- Monthly minimum volume fee: this is charged to you only if you originally agreed to sell a minimum of invoices (in order to lessen your fees), but you did not meet the minimum.
Strandard Factoring Contract Terms
Most factoring contracts include the following terms:
Recourse or Non-recourse Factoring
Recourse factoring means that if your customers don’t pay, you must return the cash advance.
While non-recourse theoretically means your company is off the hook should your customer not pay, the premium required for non-recourse factoring will usually be far beyond what you’d be willing to pay.
Furthermore, you’d need to obtain credit insurance to cover the factor in the event of delinquency, and your business customers need to be extremely creditworthy in order for you to be approved by the insurance company.
Given the hurdles, non-recourse factoring is rarely used.
Do You Need to Sell a Certain Amount of Invoices?
Expect most contracts to have a mandatory amount of invoices that must be factored, since fewer invoices mean higher operational expenses for the factor.
You’ll usually agree to this minimum early in the relationship with the factoring company based on feasible objectives.
Keep in mind that a higher minimum requirement should bring down the factoring rate.
Occasionally a factoring company will provide spot factoring, allowing you to factor a single invoice at a time. While this might make sense if you need just one cash jolt, you’d be paying much more than if you agreed to an ongoing factoring partnership.
What kinds of businesses find factoring advantageous?
It is important to note that only B2B (business to business OR business to government) companies are eligible for factoring. It is not suitable for retail companies.
Here are some industries that frequently use factoring as a means to access immediate cash flow:
- Apparel Manufacturers
- Commercial Service Providers
- Construction Contractors
- Distributors & Wholesalers
- Manufacturing Companies
- Temporary Staffing Agencies
- Transportation Companies
- Government Contractors
(please note that this is not a complete list, we serve hundreds of industries)
Why would you choose factoring services?
- You require a short-term cash flow boost for business costs, such as supplies and payroll.
- You are unable to obtain a traditional bank loan.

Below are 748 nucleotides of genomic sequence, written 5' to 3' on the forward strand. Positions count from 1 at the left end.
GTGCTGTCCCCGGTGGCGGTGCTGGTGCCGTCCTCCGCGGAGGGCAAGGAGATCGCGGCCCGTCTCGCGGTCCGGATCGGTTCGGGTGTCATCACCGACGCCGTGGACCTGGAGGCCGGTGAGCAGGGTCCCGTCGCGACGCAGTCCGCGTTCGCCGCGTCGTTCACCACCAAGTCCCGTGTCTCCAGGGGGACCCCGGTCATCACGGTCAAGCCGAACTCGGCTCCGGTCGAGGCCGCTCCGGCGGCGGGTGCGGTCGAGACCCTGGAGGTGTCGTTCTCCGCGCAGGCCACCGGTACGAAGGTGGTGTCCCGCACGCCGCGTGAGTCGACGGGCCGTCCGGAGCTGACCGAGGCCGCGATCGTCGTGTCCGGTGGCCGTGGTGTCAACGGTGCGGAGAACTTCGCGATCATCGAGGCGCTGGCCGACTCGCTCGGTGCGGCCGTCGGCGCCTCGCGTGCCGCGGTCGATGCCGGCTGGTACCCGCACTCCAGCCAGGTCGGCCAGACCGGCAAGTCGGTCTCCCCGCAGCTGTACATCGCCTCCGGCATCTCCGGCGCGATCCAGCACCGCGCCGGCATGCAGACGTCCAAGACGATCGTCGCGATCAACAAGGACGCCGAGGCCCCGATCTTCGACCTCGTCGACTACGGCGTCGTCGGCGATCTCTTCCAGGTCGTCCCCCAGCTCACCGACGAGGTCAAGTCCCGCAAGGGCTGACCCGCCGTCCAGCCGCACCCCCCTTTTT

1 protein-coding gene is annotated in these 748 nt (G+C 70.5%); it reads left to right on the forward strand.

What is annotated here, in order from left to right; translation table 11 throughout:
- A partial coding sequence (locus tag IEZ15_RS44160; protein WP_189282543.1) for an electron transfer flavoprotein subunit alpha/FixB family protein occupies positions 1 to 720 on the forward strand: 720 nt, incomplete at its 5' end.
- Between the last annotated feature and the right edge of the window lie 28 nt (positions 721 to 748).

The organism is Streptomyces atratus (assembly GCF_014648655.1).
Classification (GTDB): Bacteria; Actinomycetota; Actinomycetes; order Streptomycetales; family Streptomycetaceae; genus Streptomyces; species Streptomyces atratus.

- You have a bank loan but need additional funding.
- You’re looking to avoid debt.
Here are some common problems shared by companies who seek factoring solutions:
- Overly leveraged
- Negative net worth
- Period of operating losses
- Delinquent taxes
- Bank credit rejection
- Negative net worth
- Use of maximum bank credit
- A past record of bankruptcies or forbearances
- Lack of credit history or bad credit
Factoring Pros & Cons
- Immediate access to funds for your business
- Less worrying about your customers’ payments
- Easy application process
- Easy to qualify
- Access to cash without debt
- Credit history of little importance
- Help for your accounts receivable team
- Not available to B2C (business to consumers) companies
- Pricier than traditional bank loans
- Factor will have some control of communication with debtors
- Not the answer to delinquent receivables
- In most cases, liability for debtors who are not creditworthy
Invoice Factoring vs. Bank Financing
If you’re fortunate enough to qualify for traditional bank financing, we encourage you to take advantage of it. It costs less than factoring, so the choice is obvious.
However, as it’s difficult to qualify, many businesses simply don’t have this option.
Perhaps you already utilize bank financing, but you’ve used your maximum amount allowed and don’t want to increase debt on your ledgers. In this case, factoring could be a viable solution.
Invoice Factoring vs. Invoice Financing
Make sure not mistake invoice factoring for invoice financing. Invoice factoring is simply the purchase of invoices at a discount. You get a cash advance for the purchase.
Factoring is not a loan. Invoice financing, however, is an asset-based loan. You borrow money based on a percentage of your accounts receivable, and your invoices serve as collateral.
We Are Here to Help You
We hope you now have a clear understanding of the invoice factoring process. However, if you have more questions feel free to ask our Zipfunder chatbot or call us at 1-855-323-2952.
Author Marc J Marin